New Power Policy – Talk is Cheap

22 April 2013

Man climbing power poleWhen you’re in opposition talk is cheap.  Last week’s announcement by the Labour/Green combo David Shearer and Russel Norman does beg the question why the previous Labour Government didn’t take this course of action when they were in office for nine years.

Compounding this anomaly is the fact that for whatever reason, power prices rose faster during those Labour-controlled years (1999 to 2008,) than they have done over the past four years. Cynics amongst us will also remember that the well-above-budget financial performance of the leading energy companies Genesis, Mercury and Meridian during the Dr Michael Cullen era made a significant additional financial contribution to the NZ Government’s coffers.

Labour seem to be conveniently glossing over the fact that distribution charges are unaffected by this proposed change and that these charges have been responsible for a good percentage of recent price increases.

With the newly-proposed market model it is likely that the much-needed investment in infrastructure would be halted or delayed.  Without market forces at play, poor prospects of gaining return on investment would discourage companies from financing infrastructure improvements. This was witnessed during successive governments from the late 1980’s to late 2000’s, as a result Transpower and some of the generators are now playing catch up  – ironically this has resulted in the increased costs that the Labour/Green alliance are now proposing to combat.

From an industry point of view, the real problems with New Zealand’s electricity are:

  • Continuing ideologically-driven interference from politicians.
  • The cheaper sources of energy that are available have been taken off the table due to the political agendas of those who now complain about rising prices.  It doesn’t matter how much you aggregate power purchasing if the cost of the underlying fuel sources continues to rise.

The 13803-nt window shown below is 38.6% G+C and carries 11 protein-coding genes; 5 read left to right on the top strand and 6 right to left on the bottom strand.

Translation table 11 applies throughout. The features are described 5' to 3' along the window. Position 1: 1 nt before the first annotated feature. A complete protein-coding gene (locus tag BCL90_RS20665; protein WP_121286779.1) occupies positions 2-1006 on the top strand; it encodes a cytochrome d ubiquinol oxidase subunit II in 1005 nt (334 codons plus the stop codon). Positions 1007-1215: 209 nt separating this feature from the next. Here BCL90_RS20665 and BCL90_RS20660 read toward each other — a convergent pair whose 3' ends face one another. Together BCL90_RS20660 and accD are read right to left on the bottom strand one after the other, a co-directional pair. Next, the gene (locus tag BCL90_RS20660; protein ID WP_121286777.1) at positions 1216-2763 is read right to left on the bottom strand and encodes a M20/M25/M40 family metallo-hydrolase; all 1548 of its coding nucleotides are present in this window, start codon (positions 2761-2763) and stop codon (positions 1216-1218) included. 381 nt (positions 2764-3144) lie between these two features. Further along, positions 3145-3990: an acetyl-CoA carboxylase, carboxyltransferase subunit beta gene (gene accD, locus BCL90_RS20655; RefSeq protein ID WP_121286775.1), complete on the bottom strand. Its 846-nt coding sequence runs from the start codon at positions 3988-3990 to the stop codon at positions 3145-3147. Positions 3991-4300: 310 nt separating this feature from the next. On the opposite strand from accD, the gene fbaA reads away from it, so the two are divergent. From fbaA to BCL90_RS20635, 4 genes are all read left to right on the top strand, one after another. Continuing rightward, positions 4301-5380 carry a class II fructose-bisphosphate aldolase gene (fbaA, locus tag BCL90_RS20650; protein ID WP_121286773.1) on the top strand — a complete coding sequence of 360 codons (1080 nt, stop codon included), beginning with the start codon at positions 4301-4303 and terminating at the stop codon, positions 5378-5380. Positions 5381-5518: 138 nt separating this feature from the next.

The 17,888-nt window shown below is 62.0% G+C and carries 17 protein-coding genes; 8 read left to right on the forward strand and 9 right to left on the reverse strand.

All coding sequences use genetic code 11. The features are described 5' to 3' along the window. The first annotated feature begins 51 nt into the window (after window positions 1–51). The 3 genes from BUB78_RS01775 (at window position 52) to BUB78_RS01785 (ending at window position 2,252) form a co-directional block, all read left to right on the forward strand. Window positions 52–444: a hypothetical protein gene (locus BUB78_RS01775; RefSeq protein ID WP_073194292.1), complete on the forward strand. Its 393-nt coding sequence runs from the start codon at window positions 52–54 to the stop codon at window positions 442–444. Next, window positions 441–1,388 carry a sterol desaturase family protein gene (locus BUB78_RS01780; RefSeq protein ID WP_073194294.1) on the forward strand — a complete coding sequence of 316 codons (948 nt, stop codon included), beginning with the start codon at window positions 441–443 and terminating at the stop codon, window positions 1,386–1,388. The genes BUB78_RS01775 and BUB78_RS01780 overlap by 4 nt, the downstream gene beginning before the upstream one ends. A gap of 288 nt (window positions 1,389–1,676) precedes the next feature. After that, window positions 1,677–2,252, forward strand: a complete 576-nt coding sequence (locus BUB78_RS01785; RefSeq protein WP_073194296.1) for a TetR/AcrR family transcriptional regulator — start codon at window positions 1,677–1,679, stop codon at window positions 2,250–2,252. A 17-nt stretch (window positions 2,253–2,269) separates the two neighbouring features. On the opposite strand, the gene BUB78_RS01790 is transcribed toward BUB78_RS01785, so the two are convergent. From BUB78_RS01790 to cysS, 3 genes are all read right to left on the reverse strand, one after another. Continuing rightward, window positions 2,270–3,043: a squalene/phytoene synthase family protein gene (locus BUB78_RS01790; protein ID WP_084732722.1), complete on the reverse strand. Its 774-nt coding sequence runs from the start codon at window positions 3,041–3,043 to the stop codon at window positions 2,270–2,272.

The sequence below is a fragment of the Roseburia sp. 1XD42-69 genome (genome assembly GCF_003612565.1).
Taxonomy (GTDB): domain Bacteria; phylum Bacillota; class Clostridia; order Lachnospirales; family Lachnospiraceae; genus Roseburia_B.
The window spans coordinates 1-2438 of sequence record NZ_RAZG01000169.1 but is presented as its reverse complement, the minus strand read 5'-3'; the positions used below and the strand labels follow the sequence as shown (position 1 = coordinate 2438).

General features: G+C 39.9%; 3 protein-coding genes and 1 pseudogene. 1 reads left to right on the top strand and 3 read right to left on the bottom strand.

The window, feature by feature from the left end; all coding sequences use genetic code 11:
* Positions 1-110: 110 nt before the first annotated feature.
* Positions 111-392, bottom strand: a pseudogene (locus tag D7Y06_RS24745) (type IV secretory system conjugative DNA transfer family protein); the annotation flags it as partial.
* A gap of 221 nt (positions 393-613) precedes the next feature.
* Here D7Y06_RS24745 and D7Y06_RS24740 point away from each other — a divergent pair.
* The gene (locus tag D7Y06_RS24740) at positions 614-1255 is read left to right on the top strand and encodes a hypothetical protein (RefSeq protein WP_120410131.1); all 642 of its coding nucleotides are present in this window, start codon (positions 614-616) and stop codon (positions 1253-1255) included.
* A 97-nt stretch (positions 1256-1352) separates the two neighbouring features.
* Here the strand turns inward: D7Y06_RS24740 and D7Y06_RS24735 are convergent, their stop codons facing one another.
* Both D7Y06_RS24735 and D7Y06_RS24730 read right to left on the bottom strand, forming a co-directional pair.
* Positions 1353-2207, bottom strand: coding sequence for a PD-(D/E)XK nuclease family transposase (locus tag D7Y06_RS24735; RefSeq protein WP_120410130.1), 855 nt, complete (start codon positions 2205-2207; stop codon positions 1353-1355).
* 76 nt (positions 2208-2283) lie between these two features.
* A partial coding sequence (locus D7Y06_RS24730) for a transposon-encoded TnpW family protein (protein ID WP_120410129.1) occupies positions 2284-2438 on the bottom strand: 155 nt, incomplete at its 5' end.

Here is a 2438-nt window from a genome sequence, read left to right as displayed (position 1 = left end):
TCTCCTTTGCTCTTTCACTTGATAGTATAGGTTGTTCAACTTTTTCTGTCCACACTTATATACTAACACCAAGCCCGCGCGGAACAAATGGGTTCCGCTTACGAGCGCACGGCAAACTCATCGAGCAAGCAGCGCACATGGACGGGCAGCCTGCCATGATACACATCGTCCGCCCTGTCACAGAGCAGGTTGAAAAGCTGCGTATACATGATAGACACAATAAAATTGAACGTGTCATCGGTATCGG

• As an average, network pricing has been rising steadily above inflation over some years.   Since January 2011 we have seen fixed price variable volume prices for time of use (TOU) commercial customers reducing year on year while local network prices have increased over the same period.  Electricity network pricing should be considered alongside energy per unit cost – network charges make up around 40% of an electricity invoice.
  • The failure of successive National and Labour governments to invest sufficiently in the National Grid and other infrastructure during the 18-year period from 1990 to 2008.  These assets have been milked by successive Governments and unsurprisingly a catch-up period of investment is now required.
  • The movement towards a spread of renewable sources of power generation increases the strain on transmission and distribution networks.  This investment in renewables pushes costs up.

To announce this plan on the eve of the day that Mighty River Power shares go on the market seems like a cynical move to deflate the current Government’s successful sell off of the SOE.

No matter what the political flavour, if a New Zealand government truly wants cheaper energy then better utilisation of current assets is required.  Unfortunately this would be politically unpalatable due to carbon emissions.

If you break down NZ’s power usage, 30% of demand is residential, over 50% of which is used to heat water. The money proposed to set up NZ Power would be better used by subsidising eco bulbs, installing solar panels and rolling out standardised smart metering.

There is no doubt that both the market and system needs work, however we are only 13 years out of the break-up of ECNZ. If the Labour/Green proposal for standard market pricing goes ahead it will put many jobs at risk in both the retail arms of the power companies and related secondary industries.

We would echo the comments of Contact Energy CEO Dennis Barnes when he stated his belief that “the best way for New Zealand to operate its electricity industry is through markets and competition, something we believe already exists – supported by the regular and robust analysis of the Electricity Authority